A year after developing my first prototype cantilever brake cyclocross frame, the CROIS, I looked to the summer months with a desire to retire the DUBH with my first prototype road frame.

What started as a prototype design in summer 2014 then became a long iteration of design to almost perfect the prototype. A lot of this development time involved creating my own Albannach frame geometry for both cyclocross and road. Since it was summer my attentions were focussed first to dialling the cyclocross geometry as my friend Andy was after a d-CROIS (see Andy’s 2014 d-CROIS here) for the 2014 cyclocross season.  Then came the chance to develop the road geometry. I wanted to be able to offer traditional geometry and compact geometry.


For me, cyclocross frames should always have traditional geometry. Simply from a racing practicality point of view, you want the front triangle to be as large as possible to make it easier shouldering the bike. I also prefer the aesthetic this way for cyclocross frames. For road frames on the other hand it makes more sense to adopt the compact geometry principle. Smaller frame triangles lend to a stronger build and marginally will reduce weight due to smaller sections of tubing being used. And again a prefer the aesthetic of compact geometry for road frames.

The frame

In terms of the build, the tube sections used were identical to the CROIS. a tapered head tube (to house a 1 1/8″ to 1 1/2″ tapered fork steerer), 44.5mm Ø DT, 34.9mm Ø TT & ST. This time however I abandoned the BB30 bottom bracket shell in favour of the PF30 shell. I’ve been through far too many bearing on my CROIS and I can only put this down to the stringent tolerances required for fitting the bearings.


Since building the CROIS my manufacturers have been able to improve their techniques to offer far superior finish to their internal cable routing. What previously would have been a drilled out hole with a cable goide piece welded inplace had clearly led to tricky welding. The finish now is equisite. The ducts come flush the edge of the frame without a trace of welding. With this they were now also willing to route internally all of the frame tubes. For me the ideal rear derailler routing is not down the down tube and along the chain stay but along the top tube and down the seat stay. Simply from a path of least resistance point of view top tube > seat stay offers the least resistance and hence would assist in better cable actuaction. To assist with this further rear derailleurs would always enter the top tube on the non-drive side (as the rear derailler is always actuated through the right shifter) and then exit on the drive side. Unfortunately titanium construction does not have the benefit of being able to create a large mould around the seat tube to allow a fully internal route so a quick in and out around the seat tube will always be required. From there in and out on the upper side of the drive side seat stay before the rear derailler.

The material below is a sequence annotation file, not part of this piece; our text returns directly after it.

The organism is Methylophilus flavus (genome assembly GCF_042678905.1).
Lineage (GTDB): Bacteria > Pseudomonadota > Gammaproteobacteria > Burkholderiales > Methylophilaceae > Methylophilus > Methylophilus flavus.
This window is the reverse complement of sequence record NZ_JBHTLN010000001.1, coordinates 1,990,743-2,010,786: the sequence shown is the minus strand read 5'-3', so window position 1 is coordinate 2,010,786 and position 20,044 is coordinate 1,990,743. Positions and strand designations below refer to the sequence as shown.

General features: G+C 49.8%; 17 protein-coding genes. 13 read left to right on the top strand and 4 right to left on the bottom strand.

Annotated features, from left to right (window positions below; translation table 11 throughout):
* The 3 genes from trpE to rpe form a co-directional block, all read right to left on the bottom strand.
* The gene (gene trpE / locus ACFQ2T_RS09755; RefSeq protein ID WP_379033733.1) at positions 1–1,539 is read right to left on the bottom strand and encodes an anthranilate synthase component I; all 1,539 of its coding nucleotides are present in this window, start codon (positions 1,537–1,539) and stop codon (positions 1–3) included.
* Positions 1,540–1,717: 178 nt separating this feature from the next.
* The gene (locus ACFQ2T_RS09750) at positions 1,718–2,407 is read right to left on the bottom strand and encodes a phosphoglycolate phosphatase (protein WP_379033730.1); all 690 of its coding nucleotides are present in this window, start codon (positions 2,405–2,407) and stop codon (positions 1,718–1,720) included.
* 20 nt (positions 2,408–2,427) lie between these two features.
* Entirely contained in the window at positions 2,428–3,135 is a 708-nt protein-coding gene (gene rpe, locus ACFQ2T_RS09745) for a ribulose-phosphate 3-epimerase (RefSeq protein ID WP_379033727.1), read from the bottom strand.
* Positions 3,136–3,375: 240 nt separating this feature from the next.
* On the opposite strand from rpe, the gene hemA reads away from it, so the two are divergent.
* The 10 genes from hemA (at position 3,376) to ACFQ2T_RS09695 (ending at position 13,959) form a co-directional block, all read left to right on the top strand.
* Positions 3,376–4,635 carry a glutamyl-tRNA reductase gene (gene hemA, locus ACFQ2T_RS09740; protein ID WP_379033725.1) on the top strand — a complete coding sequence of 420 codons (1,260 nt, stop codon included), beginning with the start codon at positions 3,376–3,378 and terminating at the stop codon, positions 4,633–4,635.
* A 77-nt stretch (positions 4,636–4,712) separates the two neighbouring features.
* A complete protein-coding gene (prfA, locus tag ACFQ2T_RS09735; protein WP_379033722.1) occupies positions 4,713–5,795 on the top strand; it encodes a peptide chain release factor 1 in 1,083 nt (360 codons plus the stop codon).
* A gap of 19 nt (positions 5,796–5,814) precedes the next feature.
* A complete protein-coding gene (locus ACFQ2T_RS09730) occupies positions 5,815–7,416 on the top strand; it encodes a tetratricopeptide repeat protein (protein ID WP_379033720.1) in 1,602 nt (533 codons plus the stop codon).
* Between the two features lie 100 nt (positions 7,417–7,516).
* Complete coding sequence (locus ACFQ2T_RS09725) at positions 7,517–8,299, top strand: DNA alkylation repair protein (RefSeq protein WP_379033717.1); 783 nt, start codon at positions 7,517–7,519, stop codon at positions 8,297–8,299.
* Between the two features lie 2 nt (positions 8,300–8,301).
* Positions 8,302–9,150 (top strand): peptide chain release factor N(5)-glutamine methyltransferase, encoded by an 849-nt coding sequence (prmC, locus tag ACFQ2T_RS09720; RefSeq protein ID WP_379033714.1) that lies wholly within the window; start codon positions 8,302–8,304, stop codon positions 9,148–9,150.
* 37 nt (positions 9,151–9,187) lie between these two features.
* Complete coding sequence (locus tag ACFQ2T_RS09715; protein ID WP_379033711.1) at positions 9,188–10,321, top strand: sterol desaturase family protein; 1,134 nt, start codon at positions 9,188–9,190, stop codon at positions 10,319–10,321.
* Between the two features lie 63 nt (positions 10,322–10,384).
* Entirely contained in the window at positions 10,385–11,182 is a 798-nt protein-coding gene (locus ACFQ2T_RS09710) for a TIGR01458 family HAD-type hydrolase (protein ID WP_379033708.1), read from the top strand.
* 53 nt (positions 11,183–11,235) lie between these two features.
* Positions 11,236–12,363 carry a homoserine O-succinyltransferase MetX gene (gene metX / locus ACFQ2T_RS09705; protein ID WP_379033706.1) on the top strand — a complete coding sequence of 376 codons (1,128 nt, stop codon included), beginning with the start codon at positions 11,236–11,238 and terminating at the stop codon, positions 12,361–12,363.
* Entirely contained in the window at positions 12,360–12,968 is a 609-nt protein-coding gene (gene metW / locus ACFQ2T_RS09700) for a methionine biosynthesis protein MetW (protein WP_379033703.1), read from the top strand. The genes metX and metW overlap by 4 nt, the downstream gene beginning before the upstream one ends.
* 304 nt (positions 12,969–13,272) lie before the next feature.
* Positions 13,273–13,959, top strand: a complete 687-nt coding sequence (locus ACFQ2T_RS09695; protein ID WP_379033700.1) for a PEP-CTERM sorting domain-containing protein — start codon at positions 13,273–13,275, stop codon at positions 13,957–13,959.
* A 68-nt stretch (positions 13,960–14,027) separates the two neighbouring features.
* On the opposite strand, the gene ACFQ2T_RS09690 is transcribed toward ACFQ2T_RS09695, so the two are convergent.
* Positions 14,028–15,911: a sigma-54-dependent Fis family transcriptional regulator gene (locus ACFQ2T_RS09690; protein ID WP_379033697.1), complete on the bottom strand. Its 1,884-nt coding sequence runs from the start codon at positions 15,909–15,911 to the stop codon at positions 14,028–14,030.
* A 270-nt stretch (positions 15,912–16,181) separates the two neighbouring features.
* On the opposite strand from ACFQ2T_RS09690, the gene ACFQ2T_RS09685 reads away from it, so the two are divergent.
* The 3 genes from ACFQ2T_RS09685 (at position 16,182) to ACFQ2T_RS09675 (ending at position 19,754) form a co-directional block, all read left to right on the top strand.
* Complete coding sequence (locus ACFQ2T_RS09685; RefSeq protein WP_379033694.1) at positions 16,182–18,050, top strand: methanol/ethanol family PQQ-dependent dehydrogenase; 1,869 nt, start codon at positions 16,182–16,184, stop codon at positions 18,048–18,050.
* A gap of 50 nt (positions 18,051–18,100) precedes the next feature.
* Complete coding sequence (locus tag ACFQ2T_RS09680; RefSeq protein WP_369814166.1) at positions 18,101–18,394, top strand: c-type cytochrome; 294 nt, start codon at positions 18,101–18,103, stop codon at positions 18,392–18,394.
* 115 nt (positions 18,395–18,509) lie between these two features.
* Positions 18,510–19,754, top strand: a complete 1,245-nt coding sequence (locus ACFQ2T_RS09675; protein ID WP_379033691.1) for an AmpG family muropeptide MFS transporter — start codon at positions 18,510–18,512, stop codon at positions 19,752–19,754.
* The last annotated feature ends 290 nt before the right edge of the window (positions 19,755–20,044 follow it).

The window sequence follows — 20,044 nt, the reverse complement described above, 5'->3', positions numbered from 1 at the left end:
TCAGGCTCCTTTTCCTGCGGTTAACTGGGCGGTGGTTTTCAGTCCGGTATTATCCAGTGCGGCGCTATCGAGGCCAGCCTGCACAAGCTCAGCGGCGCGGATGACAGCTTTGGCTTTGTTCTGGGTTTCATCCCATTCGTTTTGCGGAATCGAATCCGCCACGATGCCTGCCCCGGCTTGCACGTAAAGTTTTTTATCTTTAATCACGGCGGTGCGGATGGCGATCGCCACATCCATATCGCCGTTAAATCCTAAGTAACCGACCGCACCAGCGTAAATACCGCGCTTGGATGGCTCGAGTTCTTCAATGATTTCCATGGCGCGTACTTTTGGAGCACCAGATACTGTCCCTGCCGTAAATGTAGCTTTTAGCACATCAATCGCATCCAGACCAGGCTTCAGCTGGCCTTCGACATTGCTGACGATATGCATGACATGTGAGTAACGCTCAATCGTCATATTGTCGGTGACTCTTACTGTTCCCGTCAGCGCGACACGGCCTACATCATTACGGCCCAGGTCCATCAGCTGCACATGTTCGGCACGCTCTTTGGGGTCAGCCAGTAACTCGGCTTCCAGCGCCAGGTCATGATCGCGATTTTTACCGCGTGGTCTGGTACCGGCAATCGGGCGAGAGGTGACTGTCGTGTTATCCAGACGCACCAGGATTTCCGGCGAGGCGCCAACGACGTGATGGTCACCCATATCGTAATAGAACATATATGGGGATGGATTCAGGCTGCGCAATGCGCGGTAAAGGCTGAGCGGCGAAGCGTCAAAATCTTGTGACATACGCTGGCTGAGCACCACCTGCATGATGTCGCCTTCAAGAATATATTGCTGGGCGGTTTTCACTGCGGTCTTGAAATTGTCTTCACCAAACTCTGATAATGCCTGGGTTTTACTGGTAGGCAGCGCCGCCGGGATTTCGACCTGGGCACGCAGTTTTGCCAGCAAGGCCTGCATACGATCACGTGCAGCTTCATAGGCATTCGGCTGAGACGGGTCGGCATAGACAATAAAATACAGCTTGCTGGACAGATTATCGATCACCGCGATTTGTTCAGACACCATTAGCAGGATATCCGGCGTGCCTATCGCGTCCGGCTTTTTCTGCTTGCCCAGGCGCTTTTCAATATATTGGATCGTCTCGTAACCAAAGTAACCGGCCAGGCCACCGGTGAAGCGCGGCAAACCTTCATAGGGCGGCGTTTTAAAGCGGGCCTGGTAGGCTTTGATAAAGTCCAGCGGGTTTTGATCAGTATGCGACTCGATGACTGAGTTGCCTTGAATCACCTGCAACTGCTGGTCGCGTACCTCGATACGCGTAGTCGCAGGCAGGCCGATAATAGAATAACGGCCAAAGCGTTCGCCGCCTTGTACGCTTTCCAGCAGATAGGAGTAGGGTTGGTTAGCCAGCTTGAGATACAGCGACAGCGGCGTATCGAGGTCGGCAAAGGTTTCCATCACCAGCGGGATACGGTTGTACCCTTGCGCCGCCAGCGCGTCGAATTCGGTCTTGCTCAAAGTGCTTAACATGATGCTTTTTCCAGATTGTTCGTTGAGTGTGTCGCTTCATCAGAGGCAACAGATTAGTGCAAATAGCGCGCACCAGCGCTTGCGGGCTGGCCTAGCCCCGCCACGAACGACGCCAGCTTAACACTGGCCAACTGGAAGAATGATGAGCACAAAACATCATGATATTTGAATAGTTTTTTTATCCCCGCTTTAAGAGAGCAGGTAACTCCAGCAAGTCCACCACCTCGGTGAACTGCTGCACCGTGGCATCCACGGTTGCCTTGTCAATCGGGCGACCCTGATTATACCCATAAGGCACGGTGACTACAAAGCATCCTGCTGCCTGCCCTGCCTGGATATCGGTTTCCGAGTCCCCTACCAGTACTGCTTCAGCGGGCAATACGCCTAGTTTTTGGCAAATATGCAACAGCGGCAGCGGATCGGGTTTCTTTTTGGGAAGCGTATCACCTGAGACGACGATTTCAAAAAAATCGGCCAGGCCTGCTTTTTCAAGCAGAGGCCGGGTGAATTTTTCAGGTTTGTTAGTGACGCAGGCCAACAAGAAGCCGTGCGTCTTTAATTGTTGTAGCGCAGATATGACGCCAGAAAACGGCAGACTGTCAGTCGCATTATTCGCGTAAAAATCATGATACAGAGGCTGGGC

One of the benefits of custom design is I can also route the cables dependent on how I like to ride the brakes on my bike. I tend, being from the Scotland, to adopt LHD (i.e. front brake on the right) and hence the left hand shifter would actuate the rear brake. In a LHD setup the rear brake should always enter the frame on the drive side. (either top tube for road and cantilever cyclocross frames or down tube for disc brake cyclocross frames). This therefore means that entering on the drive side, it would then also exit on the non-drive side, crossing over the rear derailler duct. This would not be possible for an externally routed system unless outer cables were adopted from shifter to component. That or an even less ideal cable route at the front or the rear of the bike. This setup presents the best possible routing for an LHD setup. RHD setup  (i.e. front brake on the left) would simply be designed such that the rear brake enters non-drive side also. This did make me think that road front brakes are really only design with RHD in mind. With your front brake cable stop on the drive side having RHD setup allows for a much easier route, LHD setup on the other hand is a little more awkward. Maybe we should all be riding our road bikes RHD. or maybe manufacturers should offer front brakes with cable stops on the non-drive side?


The front derailler routes as per Andy’s 2014 d-CROIS, down the tube on the drive side, out on the underside of the down tube, straddles the bottom bracket shell and then cable stopped below the front derailler position on the seat tube.

The build

The RATHAD build went something like this – SRAM Force 22 groupset, , H Plus Son Archetypes laced on blue Hope Pro 3 (20 hole front and rear) hubs shoed with Michelin Pro 3, 3T Rigida Stealth (TEAM) fork, Shimano Ultegra 8700 pedals, Fizik Arione Vs and 3T Stealth (TEAM??) finishing kit, topped all off with some blue Hope clamps and bolts. More photos available in the gallery.


The name

RATHAD /Ra.ad/ pronounced rad with a hard a – in English, road.

The geometry

For those interested this is a ’52’ RATHAD. Details on the geometry can be seen in the table below.



Future RATHADs

Learning from prototype issues from the CROIS I feel at this stage there is very little I’d like to do to develop the RATHAD. I’ve ridden over 5000km on it and I love this bike. I’d love to develop the rear dropouts with my own CNC design. Maybe the only way to progress from here is d-RATHAD, or is that sacrilege?




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